What might have been…


I had a dream the other night about losing a small infant. It was not a sad or scary dream, though it was bizarre & jarring. 

I feel certain this dream was about “Twin A,” who we lost over a year ago during my pregnancy with M (who is thriving!). Both of my kids were in my dream, so the loss was of someone else entirely. 

And suddenly, I find myself emotional about that loss again. It’s a grief I haven’t let myself feel since we found out what had happened. But now, over a year later, a beautiful rainbow baby in my life, I am again sad that my twin pregnancy ended up as a singleton pregnancy. 

I often tell people (when it comes up…) that I had 3 miscarriages. Truth is, it was really 4. It’s just that the last one was, thankfully, hidden in an otherwise healthy pregnancy. It’s weird that I’m just now realizing that or, at least, doing the math.

And perhaps because of the successful singleton pregnancy, I didn’t get the closure I’d had with my other miscarriages. There was no physical sign. Nothing to bury in the small memorial garden. I was, for good reason, preoccupied with the health of “Twin B,” aka M. 

But now it’s as if my soul (or my subconscious, at least) is crying out. It’s telling me with this dream that I am in a safe place now & I can grieve what might have been. 

The truth is that for me, the twin loss was in some way more difficult than the others. Whereas with the singleton losses I hadn’t done any mental planning beyond the vague dreaming of early pregnancy, it took a lot of mental effort to just wrap my brain around the fact that I was pregnant with twins at the beginning. 

I thought about birth. I thought about three car seats in a Toyota Corolla. I thought about sleeping arrangements. Breastfeeding. School expenses. 

I thought, happily, how we’d be thrust into life as a family of five. I’ve secretly wanted three children for a long time & this was my way to achieve that without having to get my partner’s consent. I was secretly overjoyed. 

Now, I’m certain that ship has sailed. And perhaps as a mental safety mechanism, I didn’t really allow myself to think about that until now. I had to remain focused on growing & then caring for the one healthy baby who would become my sweet M. 

So, no more babies. No more miscarriages. 

I have to say, while I find myself occupying a space of unexpected sadness & disappointment right now, I am relieved that we will not walk in that heartache again. At least, not in the present. I still feel scarred & that is quite enough. My whole family would agree, I’m sure. MFA Dad is still touched in his quiet way. T knew about one miscarriage & is still emotional about it at unexpected times.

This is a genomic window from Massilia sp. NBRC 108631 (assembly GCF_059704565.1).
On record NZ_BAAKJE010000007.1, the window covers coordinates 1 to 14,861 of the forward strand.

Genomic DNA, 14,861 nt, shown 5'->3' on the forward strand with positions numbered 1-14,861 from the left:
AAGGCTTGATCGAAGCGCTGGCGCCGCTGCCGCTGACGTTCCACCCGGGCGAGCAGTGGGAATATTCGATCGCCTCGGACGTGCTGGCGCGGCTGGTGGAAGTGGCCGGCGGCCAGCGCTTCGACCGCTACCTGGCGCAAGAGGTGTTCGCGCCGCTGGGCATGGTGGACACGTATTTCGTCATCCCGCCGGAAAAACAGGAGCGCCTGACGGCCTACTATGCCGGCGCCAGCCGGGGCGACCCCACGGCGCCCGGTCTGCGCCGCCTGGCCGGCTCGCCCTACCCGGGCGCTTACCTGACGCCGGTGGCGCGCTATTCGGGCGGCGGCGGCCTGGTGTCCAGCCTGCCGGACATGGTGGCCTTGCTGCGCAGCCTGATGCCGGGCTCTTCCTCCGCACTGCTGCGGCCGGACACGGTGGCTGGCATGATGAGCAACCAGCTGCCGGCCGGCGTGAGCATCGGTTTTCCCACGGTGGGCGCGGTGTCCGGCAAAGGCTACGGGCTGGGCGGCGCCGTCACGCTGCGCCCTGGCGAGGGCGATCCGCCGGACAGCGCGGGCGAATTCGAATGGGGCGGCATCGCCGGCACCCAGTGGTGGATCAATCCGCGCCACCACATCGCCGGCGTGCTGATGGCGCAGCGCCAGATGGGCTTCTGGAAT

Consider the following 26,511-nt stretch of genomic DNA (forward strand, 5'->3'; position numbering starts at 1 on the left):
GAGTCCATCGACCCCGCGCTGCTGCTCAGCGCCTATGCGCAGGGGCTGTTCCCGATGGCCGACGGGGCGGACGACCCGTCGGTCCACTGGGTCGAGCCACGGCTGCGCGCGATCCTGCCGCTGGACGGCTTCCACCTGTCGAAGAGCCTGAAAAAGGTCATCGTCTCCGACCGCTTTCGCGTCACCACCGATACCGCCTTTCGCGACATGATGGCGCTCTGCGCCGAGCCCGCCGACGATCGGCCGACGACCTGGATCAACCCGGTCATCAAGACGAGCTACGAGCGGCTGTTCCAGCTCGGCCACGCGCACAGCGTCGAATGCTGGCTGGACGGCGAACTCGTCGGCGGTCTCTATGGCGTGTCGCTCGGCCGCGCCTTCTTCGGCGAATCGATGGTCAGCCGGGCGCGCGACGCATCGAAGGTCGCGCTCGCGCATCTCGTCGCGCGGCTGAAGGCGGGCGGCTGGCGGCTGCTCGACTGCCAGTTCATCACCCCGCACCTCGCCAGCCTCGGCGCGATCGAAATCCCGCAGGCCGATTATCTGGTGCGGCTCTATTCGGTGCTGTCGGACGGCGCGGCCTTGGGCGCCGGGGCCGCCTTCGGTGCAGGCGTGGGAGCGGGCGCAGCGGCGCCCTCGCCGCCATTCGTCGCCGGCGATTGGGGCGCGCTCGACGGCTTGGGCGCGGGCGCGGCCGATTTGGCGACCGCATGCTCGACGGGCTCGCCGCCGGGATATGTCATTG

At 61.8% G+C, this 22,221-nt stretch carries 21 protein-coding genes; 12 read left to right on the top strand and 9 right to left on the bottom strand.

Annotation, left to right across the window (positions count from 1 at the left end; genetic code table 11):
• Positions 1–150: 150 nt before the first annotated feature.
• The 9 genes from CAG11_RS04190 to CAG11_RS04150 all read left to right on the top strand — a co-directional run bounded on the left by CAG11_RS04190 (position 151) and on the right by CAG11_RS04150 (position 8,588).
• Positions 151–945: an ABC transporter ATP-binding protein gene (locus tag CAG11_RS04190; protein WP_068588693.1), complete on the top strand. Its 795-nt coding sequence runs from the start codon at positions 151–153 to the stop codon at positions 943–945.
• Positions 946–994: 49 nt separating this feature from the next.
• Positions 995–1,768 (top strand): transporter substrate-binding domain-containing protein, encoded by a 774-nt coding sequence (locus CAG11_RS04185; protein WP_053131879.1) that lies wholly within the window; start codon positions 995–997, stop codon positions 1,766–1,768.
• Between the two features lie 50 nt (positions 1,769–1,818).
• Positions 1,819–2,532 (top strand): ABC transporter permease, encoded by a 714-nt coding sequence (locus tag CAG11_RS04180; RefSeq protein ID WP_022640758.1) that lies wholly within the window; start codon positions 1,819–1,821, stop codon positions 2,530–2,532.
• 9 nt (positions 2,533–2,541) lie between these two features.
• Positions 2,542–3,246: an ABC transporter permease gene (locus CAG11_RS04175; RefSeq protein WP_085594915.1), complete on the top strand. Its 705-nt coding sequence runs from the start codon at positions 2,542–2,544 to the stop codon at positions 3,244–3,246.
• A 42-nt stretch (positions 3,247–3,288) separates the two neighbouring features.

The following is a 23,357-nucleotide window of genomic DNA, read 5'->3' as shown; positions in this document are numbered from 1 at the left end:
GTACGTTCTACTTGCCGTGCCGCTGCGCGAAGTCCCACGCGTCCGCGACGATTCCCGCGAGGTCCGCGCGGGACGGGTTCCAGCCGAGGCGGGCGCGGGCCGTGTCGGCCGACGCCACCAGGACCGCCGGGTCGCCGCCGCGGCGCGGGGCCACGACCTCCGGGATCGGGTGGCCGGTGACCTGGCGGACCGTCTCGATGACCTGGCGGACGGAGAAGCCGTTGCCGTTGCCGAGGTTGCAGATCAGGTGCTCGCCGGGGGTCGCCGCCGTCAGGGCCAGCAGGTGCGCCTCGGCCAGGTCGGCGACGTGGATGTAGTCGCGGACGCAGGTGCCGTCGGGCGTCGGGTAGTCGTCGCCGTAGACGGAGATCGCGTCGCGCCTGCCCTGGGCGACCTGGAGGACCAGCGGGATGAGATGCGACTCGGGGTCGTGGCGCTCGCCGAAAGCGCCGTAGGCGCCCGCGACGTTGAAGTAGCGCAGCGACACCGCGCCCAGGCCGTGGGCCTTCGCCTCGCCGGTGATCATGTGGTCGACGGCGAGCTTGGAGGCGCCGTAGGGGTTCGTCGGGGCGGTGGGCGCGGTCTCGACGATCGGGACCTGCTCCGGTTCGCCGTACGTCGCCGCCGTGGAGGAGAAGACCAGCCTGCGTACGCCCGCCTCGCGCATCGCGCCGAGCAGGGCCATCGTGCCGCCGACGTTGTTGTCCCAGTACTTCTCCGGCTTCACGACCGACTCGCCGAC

The truth is, even though I might idealize a third child, another full-term pregnancy, another birth-day, getting there might include the sort of life-shattering heartache that we experienced in getting to baby #2. I don’t think I’m willing to walk that road again, as joyful as all the rest is. There is something to be said for being happy with what one has. And I am. 

So, I will allow myself to grieve. To get teary-eyed at unexpected moments. To be an enigma to my partner while I talk about Twin A again after a year’s silence. 

And then, when I am ready, I will find a way to commemorate that loss—all of my losses—& compartmentalize that phase of my life. I will “move on.” (I’ll also probably write about it!)

I don’t know what “moving on” looks like beyond not dwelling. Perhaps “moving on” is not the right term because moving on is literally impossible. I am a changed, deeper, better person. All I can do is pick up from a new starting point… allow the pain of loss & miscarriage to fade softly. 

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My dream workplace…

I realize that breast milk storage bags likely have space for a name for use in hospitals, but I can’t help imagining a workplace where there are a bunch of bright, working moms supporting each other in work & in life. Having intellectual conversations & political discussions & chatter about babies. And coming together to take care of business collaboratively. And pumping. Lots of pumping. With a fridge full of pumped breast milk… requiring use of that name line, naturally. 

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Mother Birthday(s)… Blah, blah, blah…

   
Since starting this blog, I have written yearly on the anniversary of T’s due date, which happened to be exactly 2 weeks before he arrived into my arms. Well, I missed not only his due date this year but his actual birthday, too. (On this blog anyway … I missed writing about his birthday because we were busy planning & celebrating his birthday, so no time to write about it!)